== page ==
Single-Stage Versus Two-Stage Furnace – What’s the Difference?

When it’s time to upgrade your home’s furnace system, one of the main decisions you’ll need to make is whether you want a single-stage or two-stage furnace.

If you go out and get quotes from contractors, they’re likely to push you towards one or the other.

So you might ask yourself: What’s the difference between single-stage and two-stage furnaces, anyway?

Single-stage furnaces heat your home at 100% when they run.

Two-stage furnaces heat your home at 60-70% when they run, and ramp up to 100% only when needed.

In this article, I’ll go over how single-stage and two-stage furnaces work. I’ll also compare them against each other and discuss their pros and cons.

How does a single-stage furnace work?

A single-stage furnace heats your home at full, 100% capacity when it runs. It does this by running the fan at full speed and opening the gas valve all the way to deliver the most heat possible to your home.

A single-stage furnace has two heating modes: on and off. Even when your home only needs a little bit of heat, a single-stage furnace will run at full blast. 

Because of its on/off operation, a single-stage furnace is likely to overheat your home past its setpoint temperature. Overheating your home wastes electricity and gas—causing higher energy bills.

How does a two-stage furnace work?

A two-stage furnace has two levels of heat output: high and low.

In high heat mode, a two-stage furnace behaves like a single-stage furnace, heating your home at 100% capacity.

In low heat mode, a two-stage furnace heats your home at partial capacity—usually around 60-70%.

The main advantage of using a two-stage furnace is comfort.

A two-stage furnace provides more even heat distribution and is less likely to overheat your home. This means that a two-stage furnace will be able to keep your home at a more stable temperature than a single-stage furnace.

What are the differences between single and two-stage furnaces?

Single-stage and two-stage furnaces differ in their operation. Single-stage furnaces have high heat mode only. Two-stage furnaces have high heat and low heat modes.

Single- and two-stage furnaces operate differently because they have different parts:

  • A single-stage furnace contains a single-speed blower motor and a fixed (open/close) gas valve.
  • A two-stage furnace contains a variable-speed blower motor and a two-stage (high/low/close) gas valve.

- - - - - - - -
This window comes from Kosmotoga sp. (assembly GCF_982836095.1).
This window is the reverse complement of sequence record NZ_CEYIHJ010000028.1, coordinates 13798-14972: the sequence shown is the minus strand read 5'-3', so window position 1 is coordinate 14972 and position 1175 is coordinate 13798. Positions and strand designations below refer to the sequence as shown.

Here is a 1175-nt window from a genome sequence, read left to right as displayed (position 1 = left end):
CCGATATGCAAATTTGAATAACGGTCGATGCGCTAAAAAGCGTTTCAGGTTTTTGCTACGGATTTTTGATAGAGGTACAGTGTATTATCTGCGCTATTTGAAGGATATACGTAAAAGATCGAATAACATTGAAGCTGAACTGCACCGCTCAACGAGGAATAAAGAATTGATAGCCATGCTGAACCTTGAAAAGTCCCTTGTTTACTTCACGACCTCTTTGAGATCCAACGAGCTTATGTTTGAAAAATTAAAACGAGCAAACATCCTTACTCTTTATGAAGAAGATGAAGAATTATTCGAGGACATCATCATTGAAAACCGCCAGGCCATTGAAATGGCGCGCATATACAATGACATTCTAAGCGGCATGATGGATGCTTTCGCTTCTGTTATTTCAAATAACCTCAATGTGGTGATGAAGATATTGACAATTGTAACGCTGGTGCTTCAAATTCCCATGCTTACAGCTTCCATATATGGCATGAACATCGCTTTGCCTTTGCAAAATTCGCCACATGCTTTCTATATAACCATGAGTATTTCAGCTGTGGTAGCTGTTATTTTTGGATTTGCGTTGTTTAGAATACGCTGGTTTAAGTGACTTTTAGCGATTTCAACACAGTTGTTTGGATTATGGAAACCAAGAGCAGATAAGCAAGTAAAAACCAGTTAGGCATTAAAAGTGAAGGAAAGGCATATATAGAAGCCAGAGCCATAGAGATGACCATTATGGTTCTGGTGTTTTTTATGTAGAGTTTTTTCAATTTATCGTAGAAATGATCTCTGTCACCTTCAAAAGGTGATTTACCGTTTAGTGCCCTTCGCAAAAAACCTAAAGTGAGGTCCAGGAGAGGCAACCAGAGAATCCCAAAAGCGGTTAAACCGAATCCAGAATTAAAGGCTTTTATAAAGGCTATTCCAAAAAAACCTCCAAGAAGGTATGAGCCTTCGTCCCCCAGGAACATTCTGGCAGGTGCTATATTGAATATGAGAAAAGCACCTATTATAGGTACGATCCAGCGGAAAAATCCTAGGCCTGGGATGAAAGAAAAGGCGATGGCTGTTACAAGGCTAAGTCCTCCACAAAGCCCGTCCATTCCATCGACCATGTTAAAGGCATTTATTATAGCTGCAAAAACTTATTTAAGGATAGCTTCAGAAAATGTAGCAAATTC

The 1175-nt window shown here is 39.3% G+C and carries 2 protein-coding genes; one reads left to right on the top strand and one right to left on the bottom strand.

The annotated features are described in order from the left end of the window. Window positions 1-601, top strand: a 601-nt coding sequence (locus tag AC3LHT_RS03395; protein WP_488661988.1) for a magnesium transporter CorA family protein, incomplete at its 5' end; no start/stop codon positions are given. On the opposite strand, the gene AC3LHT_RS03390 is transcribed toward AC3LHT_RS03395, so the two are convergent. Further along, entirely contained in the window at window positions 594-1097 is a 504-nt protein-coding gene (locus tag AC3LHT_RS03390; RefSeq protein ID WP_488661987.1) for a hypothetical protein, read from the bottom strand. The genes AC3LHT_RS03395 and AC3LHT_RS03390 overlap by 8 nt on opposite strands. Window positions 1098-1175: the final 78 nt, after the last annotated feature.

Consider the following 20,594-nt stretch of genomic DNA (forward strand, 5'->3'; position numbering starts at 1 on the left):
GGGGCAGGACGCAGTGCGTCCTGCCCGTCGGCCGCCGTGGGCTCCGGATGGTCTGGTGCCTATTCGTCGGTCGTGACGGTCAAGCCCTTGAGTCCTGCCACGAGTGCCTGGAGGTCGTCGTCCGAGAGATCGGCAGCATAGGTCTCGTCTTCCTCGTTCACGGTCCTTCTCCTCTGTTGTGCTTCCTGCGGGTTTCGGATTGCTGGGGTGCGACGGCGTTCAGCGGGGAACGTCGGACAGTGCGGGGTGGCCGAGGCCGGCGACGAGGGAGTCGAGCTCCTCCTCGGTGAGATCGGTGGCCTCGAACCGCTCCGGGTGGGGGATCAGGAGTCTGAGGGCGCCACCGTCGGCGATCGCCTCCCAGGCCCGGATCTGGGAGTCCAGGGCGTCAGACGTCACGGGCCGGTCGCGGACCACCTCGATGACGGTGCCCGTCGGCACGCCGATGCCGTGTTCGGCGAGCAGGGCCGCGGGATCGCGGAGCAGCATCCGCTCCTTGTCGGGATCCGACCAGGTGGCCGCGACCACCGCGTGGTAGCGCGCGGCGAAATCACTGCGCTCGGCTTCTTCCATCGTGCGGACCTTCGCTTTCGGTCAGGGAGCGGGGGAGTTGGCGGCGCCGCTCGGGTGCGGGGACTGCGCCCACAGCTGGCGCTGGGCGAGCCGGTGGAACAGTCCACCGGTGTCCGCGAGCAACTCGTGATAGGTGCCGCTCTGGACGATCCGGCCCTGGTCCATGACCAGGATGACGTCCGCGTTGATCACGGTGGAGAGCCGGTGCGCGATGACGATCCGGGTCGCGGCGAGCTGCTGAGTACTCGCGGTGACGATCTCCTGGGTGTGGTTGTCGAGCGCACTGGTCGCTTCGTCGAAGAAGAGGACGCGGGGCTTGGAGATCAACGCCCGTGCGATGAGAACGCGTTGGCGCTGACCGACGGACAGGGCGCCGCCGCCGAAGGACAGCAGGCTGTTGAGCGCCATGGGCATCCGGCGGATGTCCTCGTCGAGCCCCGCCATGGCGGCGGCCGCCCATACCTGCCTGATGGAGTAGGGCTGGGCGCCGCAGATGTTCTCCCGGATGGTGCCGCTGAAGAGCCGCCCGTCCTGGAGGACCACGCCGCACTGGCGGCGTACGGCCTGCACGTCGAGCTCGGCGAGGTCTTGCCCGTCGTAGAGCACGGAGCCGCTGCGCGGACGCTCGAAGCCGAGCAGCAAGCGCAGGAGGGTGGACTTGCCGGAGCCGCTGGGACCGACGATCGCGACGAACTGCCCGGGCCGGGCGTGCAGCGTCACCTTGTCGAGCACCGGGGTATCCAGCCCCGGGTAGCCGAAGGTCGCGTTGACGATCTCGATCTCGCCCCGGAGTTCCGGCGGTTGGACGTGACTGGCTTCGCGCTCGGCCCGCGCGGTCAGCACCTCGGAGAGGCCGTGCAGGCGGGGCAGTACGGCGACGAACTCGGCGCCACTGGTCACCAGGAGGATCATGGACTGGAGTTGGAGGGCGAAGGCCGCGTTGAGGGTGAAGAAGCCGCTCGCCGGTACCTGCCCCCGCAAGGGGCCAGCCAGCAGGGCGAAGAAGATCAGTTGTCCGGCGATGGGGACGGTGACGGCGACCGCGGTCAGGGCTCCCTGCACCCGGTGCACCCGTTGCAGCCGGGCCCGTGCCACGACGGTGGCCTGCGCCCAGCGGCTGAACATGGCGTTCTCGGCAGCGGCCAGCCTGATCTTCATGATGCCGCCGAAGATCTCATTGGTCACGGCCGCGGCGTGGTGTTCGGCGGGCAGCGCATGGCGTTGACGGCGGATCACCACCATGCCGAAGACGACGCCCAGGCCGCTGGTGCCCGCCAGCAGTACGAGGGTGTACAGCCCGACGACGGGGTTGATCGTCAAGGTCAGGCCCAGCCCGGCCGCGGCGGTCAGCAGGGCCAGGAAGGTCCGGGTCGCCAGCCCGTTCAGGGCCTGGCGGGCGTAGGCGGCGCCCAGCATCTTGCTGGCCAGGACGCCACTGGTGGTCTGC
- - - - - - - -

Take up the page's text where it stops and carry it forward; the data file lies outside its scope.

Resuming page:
Two-stage furnace gas valve

Single-stage furnace pros and cons

The advantage of using a single-stage furnace is mostly its low costs.

Here are the pros of using a single-stage furnace:

Single-stage furnace pros

  • Lower installation cost. Single-stage furnaces will, on average, cost less than two-stage furnaces to install in your home.
  • Lower maintenance cost. Single-stage furnaces are less complicated machines than two-stage furnaces, so they have cheaper parts and have simpler repairs.

Single-stage furnace cons

Even though single-stage furnaces are simple machines, they have their drawbacks. Here are some cons of using a single-stage furnace:

  • Less stable temperatures. Single-stage furnaces have a harder time keeping your home at a stable temperature since they are always either 100% on or off.
  • Cold spots in larger homes. Larger homes may have stagnant cold spots in them due to the fast on/off cycles of a single-stage furnace system.

Two-stage furnace pros and cons

Comfort and performance are the main advantages of two-stage furnaces.

Here are the pros of a two-stage furnace:

Two-stage furnace pros

  • More comfort. Two-stage furnaces are able to keep your home at a more stable temperature. So you won’t experience drastic temperature swings as the furnace cycles on and off.
  • Less cold spots. Two-stage furnaces can have a more consistent heat output, allowing the air in your home to mix more thoroughly and eliminate cold spots.
  • Less noise. The low heat mode on two-stage furnaces runs quieter than high mode. Therefore, if your home doesn’t need much heat, then it will only run in the quieter low mode.

On the flip side, two-stage furnaces have their drawbacks—mostly cost.

Here are the cons of a two-stage furnace:

Two-stage furnace cons

  • Higher installation cost. Two-stage furnaces will, on average, cost more than single-stage furnaces to install in your home.
  • Higher maintenance cost. Two-stage furnaces will cost slightly more to maintain since they have more expensive parts. Two-stage furnaces are also more complicated machines, adding to maintenance labor costs.

Is a two-stage furnace worth it?

If you’re looking for a stable temperature and comfort in your home, then a two-stage furnace is worth it if you have the money to spend.

Two-stage furnaces will also help eliminate cold spots in your home. The low fan speed in a two-stage furnace will give more time for your home’s air to mix thoroughly.

Two-stage furnaces are also much quieter when they run at low speed, so your home won’t be as noisy if the furnace is in low heat mode.

Is a two-stage furnace more efficient than a single-stage furnace?

Two-stage furnaces are not more efficient than single-stage furnaces.

A study by the Lawrence Berkeley National Laboratory found that two-stage technology itself does not save energy.

The study found that two-stage furnaces don’t use less gas than single-stage furnaces. The study also found that two-stage furnaces actually use more electricity due to longer fan run times.

However, if the two-stage furnace has an ECM (also called BPM) fan motor, then it will use less electricity than a single-stage furnace with a PSC motor. But this is due to the fact that ECM motors are more energy efficient than PSC motors.

For more information about the differences between ECMs and PSC motors, check out my article below:

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